I love London, I really do. I moved here when I was 17 to study. This place I call home has paved the way for so many iconic fashion labels and brands. London created punk and it remains a pioneer for a plethora of trends and talented designers. So why are we still so far behind when it comes to diversity?

Every season during the shows, I take my seat and pray I will see some sort of improvement in diversity. But every year, I’m disappointed: I’m lucky if I see one or two women walking at LFW who are even slightly curvy. London just doesn’t take risks when it comes to body diversity – and it’s starting to show.

After all, we live in a society where the rise of social media has influenced how people feel about fashion and identity. As an audience, we want to see something real; we want to be able to relate and aren’t following one type of body or beauty ideal anymore.

Rihanna and what she has achieved with her Fenty enterprise is a great example. You only have to see the Savage X Fenty lookbooks or Fenty Beauty campaigns to realise that she is making her brands accessible to everyone.

I attended the Savage X Fenty show in New York last season and I was literally in tears. There stood Bella Hadid, one of the world’s most famous supermodels, next to a size 22 model dripping in lace and diamonds. A plus-size dancer and a model with a prosthetic leg then took to the stage. Everyone single one of those women glowed. They looked empowered and there was no hierarchy among them: they were all considered equal in their beauty.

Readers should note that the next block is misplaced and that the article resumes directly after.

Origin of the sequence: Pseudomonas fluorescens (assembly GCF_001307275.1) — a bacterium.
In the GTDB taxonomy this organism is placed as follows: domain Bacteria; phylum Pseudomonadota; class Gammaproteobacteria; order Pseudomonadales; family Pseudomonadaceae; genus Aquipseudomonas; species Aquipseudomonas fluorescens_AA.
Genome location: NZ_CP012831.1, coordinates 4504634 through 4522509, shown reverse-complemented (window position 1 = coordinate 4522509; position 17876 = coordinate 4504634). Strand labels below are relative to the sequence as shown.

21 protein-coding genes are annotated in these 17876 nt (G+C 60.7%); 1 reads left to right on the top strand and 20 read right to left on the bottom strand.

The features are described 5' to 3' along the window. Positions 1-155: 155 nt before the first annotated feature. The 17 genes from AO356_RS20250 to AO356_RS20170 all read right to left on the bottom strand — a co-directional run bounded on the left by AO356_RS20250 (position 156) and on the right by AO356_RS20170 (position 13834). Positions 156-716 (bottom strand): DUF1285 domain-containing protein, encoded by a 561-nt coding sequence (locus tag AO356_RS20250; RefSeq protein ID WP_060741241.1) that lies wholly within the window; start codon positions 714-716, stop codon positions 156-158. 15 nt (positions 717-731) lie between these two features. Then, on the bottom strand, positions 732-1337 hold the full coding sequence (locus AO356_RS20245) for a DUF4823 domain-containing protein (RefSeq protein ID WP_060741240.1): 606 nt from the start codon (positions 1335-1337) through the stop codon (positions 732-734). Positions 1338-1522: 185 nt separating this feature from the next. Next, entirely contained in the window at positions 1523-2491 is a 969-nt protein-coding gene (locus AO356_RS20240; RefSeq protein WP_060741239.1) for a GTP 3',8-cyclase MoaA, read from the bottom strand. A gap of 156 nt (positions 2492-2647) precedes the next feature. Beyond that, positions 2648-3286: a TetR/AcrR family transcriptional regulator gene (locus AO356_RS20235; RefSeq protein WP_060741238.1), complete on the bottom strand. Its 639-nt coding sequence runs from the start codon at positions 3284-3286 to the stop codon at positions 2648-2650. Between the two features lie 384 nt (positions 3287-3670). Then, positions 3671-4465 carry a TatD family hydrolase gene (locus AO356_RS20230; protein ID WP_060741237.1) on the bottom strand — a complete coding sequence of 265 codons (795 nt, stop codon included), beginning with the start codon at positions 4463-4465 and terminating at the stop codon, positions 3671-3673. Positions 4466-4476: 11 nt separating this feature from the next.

That show did something to people. It showed love, respect and power. It portrayed a fierce female force that was an army to be reckoned with. This is how the world really looks now, and Rihanna reflected that in her fashion offerings.

London Fashion Week Felicity Hayward

Artist and body positivity activist Margie Plus (R) walks the runway for the Savage X Fenty Show on 10th September, 2019, New York City (Getty Images)

So why aren’t we seeing the equivalent of this in London?

Is it because we don’t have as many plus-size icons as they do in the States? Or is it simply that there’s less pressure to dress curvier celebrities, so designers avoid the issue in shows, too?

Looking on Christian Siriano’s website I find his take on the subject: ‘[We design for women of all body types]. It is simply bad business to ignore a demographic. We order most production runs of the Christian Siriano Collection up to size 18 [or UK 22], as that is what our retailers order from us. However, when any piece from our collection is desired in a size not pre-produced, we can make it custom for the client.’

London Fashion Week Felicity Hayward

A model walks the runway for the Christian Soriano AW 20 Fashion Show on 6th February, 2020, New York City (Getty Images)

And this is from the designer who created Billy Porter’iconic Oscar gown in 2019. Siriano also famously dressed 17 women for the Oscars in 2018, including Whoopi Goldberg, Janelle Monae, Amy Adams, Laverne Cox, Christina Hendricks and Keala Settle – each of whom exude their own style, size and beauty. Wouldn’t it be nice if this wasn’t seen as trailblazing, but normal?

The truth is, I am embarrassed that the UK isn’t catering for plus-size women; that we’re continually being excluded from high-profile shows and events.

London Fashion Week, I love you. But you gotta step up your game.

* Follow Felicity on Instagram @felicityhayward